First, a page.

September 1856 - Staffordshire, England.
Glass splintered and tumbled. The kettle screeched on the stove. Behind her, legs stopped swinging beneath the table and a child sniffed back tears. Emma pressed her fingers to her forehead and breathed slowly. The smell of carbolic was making her eyes sting. Outside spirals of smoke pummelled the grey autumn sky and hung over the cottages like a heavy blanket. She watched a dirty pigeon sail past the window and away from them. Reaching into the sink to gather up the broken glass, a sliver sliced into her thumb. Emma swore under her breath. The chair at the table behind her scrapped back and little feet padded towards her.
"It’s alright Mam," Gloria wrapped her small arms around her mother’s waist and hugged her back.
The momentary relief the warmth of her daughters embrace brought Emma was quickly replaced by exhausted sadness. Gloria’s skinny body was bony and small, smaller than it ought to be at seven years old. Emma considered the meagre cluster of potatoes in the spud tub and prayed they would feed the five of them for two more days. Gloria released her mother.
Emma turned around and looked into the pair of large hazel eyes that were peering up at her.
“You’re too bonny for scrubbing laundry,” she said with a glance at the dry reddened hands of her child, “you’ve helped enough for today lass,” Emma sucked at the thin flow of blood from her thumb. “Fetch me a bit of rag and I’ll get rid of this glass, then you go play out for a bit.” Emma watched her daughter’s dark ringlets bounce away and thought of Jacob. Did he ever imagine how his children looked now, after six years away from them? Her eyes flickered to the unopened letter on the dresser and wondered at the contents. She did not want to consider what his life was really like.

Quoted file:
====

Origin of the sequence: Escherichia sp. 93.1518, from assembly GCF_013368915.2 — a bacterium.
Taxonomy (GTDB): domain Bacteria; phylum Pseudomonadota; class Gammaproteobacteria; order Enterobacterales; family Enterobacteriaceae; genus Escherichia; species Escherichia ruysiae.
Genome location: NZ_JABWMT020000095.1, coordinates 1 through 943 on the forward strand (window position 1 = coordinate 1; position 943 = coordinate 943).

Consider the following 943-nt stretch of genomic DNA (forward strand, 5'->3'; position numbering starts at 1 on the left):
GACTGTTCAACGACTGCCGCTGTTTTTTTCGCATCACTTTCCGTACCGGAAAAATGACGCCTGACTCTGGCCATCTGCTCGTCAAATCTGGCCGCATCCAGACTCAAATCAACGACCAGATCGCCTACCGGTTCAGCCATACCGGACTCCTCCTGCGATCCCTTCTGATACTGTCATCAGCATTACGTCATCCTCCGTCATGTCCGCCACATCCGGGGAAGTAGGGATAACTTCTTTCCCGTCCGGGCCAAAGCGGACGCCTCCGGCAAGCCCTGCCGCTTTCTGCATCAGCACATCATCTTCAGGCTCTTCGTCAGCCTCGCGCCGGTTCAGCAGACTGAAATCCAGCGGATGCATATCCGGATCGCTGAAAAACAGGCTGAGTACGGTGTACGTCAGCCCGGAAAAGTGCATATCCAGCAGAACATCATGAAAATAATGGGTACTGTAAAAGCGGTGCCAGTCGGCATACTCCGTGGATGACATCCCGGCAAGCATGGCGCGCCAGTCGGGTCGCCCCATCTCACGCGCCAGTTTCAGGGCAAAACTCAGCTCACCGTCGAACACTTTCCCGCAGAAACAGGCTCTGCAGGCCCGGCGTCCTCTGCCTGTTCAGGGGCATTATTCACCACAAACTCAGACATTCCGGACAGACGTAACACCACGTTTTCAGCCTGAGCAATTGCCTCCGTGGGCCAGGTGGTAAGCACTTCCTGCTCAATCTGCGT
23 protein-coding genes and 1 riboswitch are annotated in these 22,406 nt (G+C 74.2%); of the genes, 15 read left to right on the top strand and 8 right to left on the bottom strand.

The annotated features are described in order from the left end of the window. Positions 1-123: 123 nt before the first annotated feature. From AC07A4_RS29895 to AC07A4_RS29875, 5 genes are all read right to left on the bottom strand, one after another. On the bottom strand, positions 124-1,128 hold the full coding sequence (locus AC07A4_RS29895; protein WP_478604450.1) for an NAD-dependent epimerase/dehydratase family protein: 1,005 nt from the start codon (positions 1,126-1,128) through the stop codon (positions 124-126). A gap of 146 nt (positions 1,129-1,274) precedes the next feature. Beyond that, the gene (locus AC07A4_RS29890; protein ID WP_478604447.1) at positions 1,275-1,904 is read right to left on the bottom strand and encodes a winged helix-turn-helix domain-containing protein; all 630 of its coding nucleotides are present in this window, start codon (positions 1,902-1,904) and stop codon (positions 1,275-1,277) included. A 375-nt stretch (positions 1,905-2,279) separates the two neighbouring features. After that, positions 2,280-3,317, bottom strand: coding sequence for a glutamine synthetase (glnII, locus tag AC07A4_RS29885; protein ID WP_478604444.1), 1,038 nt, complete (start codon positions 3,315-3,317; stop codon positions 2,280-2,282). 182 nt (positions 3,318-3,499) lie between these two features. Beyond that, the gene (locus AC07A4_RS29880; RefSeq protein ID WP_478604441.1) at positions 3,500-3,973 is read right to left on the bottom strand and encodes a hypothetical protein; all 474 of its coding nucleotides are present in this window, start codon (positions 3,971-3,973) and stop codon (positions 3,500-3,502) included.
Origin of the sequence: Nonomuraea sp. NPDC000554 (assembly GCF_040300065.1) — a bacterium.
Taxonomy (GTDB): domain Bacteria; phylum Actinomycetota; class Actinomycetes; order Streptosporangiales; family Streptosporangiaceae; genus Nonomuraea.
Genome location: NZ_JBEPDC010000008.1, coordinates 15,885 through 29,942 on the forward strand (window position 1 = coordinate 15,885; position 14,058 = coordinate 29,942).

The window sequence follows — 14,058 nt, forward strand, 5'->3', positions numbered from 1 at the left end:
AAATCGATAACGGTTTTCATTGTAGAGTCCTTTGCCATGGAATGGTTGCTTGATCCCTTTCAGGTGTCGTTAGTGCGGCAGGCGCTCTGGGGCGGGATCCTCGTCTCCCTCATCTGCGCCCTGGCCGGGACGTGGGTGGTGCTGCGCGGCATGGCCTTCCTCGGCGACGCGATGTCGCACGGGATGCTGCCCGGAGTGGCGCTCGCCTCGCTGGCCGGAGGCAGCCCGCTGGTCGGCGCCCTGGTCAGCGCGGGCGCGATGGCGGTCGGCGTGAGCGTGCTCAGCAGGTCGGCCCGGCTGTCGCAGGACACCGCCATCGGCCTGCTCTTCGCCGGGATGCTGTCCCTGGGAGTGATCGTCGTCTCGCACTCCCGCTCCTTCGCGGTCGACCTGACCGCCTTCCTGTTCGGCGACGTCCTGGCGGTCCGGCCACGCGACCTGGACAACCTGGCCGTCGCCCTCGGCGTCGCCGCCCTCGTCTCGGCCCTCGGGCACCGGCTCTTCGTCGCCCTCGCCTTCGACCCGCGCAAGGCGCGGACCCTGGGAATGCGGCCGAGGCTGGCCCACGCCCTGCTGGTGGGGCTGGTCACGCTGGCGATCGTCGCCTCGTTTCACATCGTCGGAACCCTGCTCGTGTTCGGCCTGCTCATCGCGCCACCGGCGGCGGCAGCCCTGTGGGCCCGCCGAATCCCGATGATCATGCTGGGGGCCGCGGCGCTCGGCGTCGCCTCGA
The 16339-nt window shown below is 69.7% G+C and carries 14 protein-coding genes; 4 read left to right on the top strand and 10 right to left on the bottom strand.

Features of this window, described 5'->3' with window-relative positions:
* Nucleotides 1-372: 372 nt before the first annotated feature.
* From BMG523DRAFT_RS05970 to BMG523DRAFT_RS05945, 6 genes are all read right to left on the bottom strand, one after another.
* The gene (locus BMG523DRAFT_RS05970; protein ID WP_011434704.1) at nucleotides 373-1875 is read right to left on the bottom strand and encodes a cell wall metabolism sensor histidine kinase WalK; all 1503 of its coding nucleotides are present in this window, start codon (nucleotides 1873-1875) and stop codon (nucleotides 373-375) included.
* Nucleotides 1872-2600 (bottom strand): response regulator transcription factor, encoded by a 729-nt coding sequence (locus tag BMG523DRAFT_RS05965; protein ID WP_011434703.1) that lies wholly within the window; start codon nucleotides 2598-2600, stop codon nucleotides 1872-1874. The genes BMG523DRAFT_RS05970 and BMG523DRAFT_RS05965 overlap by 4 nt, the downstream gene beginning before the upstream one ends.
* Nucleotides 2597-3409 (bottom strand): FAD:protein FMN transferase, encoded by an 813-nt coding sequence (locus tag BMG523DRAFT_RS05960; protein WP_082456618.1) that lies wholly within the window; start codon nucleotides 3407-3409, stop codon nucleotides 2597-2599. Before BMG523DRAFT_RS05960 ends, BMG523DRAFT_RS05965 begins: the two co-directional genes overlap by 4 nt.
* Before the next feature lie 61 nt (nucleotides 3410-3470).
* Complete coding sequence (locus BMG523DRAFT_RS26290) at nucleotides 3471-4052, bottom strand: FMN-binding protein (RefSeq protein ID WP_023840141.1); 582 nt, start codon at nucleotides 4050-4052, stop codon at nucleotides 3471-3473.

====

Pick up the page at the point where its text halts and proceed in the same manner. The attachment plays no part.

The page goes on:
Gloria came back with a torn off bit of tattered fabric. Emma took it and smiled. She remembered the frock it had once belonged to, handed on from one of the neighbours when Gloria had been much smaller. It had been well worn then, and by the time Gloria had grown out of it, it hadn’t been fit for anymore use, so she had ripped it up into dish rags. Emma wrapped it around the glass shards,
“Now go on lass, go play for a bit.”
“Just be careful...” Emma began to call but Gloria was already out the door. Emma shook her head and rubbed at the cramping nerve at the small of her back.
“This laundry won’t wait for God to do it,” she said to herself and went back to the scrubbing.